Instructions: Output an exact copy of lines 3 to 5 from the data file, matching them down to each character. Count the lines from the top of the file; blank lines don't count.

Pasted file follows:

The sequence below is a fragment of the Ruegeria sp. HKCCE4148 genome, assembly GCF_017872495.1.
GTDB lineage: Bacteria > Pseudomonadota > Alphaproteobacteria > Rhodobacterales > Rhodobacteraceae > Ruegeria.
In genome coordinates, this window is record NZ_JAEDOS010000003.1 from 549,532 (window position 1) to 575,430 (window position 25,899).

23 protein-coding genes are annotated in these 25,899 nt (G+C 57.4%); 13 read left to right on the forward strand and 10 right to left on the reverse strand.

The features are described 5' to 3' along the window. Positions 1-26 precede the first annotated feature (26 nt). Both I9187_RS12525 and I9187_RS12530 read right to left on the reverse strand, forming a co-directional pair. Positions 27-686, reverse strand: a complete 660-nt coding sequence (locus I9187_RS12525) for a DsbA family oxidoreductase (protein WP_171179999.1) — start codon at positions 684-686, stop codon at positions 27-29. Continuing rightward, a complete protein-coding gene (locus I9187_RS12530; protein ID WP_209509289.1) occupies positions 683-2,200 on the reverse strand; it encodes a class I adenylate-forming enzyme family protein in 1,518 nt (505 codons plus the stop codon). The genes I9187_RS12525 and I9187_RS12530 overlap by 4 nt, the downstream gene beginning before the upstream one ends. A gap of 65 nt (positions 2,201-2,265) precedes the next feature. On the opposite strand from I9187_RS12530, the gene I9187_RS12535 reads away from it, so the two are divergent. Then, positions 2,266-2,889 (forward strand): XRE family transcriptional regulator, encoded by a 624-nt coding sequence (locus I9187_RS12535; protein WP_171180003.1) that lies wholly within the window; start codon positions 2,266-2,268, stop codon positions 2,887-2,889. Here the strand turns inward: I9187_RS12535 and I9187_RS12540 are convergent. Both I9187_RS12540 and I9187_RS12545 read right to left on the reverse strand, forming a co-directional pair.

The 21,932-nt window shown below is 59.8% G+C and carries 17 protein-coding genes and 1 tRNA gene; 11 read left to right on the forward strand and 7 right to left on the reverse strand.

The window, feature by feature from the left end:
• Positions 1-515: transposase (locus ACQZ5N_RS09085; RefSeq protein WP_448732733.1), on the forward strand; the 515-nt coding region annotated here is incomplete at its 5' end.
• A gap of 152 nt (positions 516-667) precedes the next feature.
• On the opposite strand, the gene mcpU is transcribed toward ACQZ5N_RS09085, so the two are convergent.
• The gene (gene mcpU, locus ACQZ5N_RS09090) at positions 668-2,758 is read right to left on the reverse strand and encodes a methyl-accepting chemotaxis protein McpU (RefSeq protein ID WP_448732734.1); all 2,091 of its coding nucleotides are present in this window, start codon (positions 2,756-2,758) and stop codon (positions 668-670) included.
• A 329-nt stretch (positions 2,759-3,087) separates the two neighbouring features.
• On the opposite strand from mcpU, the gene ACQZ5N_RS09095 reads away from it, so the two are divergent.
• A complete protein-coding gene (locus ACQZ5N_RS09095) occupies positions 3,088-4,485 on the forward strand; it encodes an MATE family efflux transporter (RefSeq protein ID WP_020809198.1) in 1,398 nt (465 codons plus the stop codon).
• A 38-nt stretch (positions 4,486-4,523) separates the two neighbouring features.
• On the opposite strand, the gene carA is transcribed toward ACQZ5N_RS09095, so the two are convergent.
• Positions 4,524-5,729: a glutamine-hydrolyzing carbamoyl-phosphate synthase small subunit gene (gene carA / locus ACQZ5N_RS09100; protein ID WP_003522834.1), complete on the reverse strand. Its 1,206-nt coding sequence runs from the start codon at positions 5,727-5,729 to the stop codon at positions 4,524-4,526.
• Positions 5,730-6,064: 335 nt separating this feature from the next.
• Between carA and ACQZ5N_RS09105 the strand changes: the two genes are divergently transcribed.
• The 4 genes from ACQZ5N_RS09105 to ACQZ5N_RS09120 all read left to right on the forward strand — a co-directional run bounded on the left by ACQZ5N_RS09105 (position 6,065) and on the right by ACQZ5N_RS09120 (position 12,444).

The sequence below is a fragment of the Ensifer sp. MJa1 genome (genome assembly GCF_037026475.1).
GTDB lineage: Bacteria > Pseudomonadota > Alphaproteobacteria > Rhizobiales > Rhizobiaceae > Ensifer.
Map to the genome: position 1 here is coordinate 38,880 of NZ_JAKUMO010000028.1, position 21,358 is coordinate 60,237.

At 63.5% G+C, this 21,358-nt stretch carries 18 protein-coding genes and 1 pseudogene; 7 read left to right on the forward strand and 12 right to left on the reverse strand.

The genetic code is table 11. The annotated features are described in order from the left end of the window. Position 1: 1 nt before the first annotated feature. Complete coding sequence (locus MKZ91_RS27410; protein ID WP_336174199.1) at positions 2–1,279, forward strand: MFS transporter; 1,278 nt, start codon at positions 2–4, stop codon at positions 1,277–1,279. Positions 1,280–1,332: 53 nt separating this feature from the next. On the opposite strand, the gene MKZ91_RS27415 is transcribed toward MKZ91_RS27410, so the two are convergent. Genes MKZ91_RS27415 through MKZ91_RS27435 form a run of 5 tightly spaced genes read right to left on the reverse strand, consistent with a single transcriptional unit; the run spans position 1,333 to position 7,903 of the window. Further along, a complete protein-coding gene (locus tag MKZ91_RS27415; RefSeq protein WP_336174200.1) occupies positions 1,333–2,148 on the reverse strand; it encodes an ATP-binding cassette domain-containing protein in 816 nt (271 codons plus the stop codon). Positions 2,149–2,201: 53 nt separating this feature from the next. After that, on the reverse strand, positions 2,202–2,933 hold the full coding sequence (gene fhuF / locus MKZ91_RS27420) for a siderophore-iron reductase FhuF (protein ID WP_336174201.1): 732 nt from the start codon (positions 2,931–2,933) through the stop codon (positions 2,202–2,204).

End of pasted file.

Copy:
In genome coordinates, this window is record NZ_JAEDOS010000003.1 from 549,532 (window position 1) to 575,430 (window position 25,899).

23 protein-coding genes are annotated in these 25,899 nt (G+C 57.4%); 13 read left to right on the forward strand and 10 right to left on the reverse strand.

The features are described 5' to 3' along the window. Positions 1-26 precede the first annotated feature (26 nt). Both I9187_RS12525 and I9187_RS12530 read right to left on the reverse strand, forming a co-directional pair. Positions 27-686, reverse strand: a complete 660-nt coding sequence (locus I9187_RS12525) for a DsbA family oxidoreductase (protein WP_171179999.1) — start codon at positions 684-686, stop codon at positions 27-29. Continuing rightward, a complete protein-coding gene (locus I9187_RS12530; protein ID WP_209509289.1) occupies positions 683-2,200 on the reverse strand; it encodes a class I adenylate-forming enzyme family protein in 1,518 nt (505 codons plus the stop codon). The genes I9187_RS12525 and I9187_RS12530 overlap by 4 nt, the downstream gene beginning before the upstream one ends. A gap of 65 nt (positions 2,201-2,265) precedes the next feature. On the opposite strand from I9187_RS12530, the gene I9187_RS12535 reads away from it, so the two are divergent. Then, positions 2,266-2,889 (forward strand): XRE family transcriptional regulator, encoded by a 624-nt coding sequence (locus I9187_RS12535; protein WP_171180003.1) that lies wholly within the window; start codon positions 2,266-2,268, stop codon positions 2,887-2,889. Here the strand turns inward: I9187_RS12535 and I9187_RS12540 are convergent. Both I9187_RS12540 and I9187_RS12545 read right to left on the reverse strand, forming a co-directional pair.